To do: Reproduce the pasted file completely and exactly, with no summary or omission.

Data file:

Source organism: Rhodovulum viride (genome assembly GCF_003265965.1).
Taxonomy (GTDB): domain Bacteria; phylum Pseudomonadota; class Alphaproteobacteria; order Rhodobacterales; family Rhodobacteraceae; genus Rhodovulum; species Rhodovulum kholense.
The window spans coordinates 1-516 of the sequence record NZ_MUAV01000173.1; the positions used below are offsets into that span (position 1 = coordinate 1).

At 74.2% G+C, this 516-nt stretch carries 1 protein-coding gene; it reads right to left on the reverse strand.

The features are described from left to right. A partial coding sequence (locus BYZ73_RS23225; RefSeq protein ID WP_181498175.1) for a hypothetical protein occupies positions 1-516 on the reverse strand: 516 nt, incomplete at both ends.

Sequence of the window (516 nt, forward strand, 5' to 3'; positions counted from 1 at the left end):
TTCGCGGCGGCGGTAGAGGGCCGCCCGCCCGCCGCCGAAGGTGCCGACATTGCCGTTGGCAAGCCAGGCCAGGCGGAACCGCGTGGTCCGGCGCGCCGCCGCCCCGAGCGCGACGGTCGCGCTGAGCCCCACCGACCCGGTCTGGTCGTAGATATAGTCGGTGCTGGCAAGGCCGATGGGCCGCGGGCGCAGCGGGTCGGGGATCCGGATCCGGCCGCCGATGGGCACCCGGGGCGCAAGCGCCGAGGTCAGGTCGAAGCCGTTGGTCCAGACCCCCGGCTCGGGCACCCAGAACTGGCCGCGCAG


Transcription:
Source organism: Rhodovulum viride (genome assembly GCF_003265965.1).
Taxonomy (GTDB): domain Bacteria; phylum Pseudomonadota; class Alphaproteobacteria; order Rhodobacterales; family Rhodobacteraceae; genus Rhodovulum; species Rhodovulum kholense.
The window spans coordinates 1-516 of the sequence record NZ_MUAV01000173.1; the positions used below are offsets into that span (position 1 = coordinate 1).

At 74.2% G+C, this 516-nt stretch carries 1 protein-coding gene; it reads right to left on the reverse strand.

The features are described from left to right. A partial coding sequence (locus BYZ73_RS23225; RefSeq protein ID WP_181498175.1) for a hypothetical protein occupies positions 1-516 on the reverse strand: 516 nt, incomplete at both ends.

Sequence of the window (516 nt, forward strand, 5' to 3'; positions counted from 1 at the left end):
TTCGCGGCGGCGGTAGAGGGCCGCCCGCCCGCCGCCGAAGGTGCCGACATTGCCGTTGGCAAGCCAGGCCAGGCGGAACCGCGTGGTCCGGCGCGCCGCCGCCCCGAGCGCGACGGTCGCGCTGAGCCCCACCGACCCGGTCTGGTCGTAGATATAGTCGGTGCTGGCAAGGCCGATGGGCCGCGGGCGCAGCGGGTCGGGGATCCGGATCCGGCCGCCGATGGGCACCCGGGGCGCAAGCGCCGAGGTCAGGTCGAAGCCGTTGGTCCAGACCCCCGGCTCGGGCACCCAGAACTGGCCGCGCAG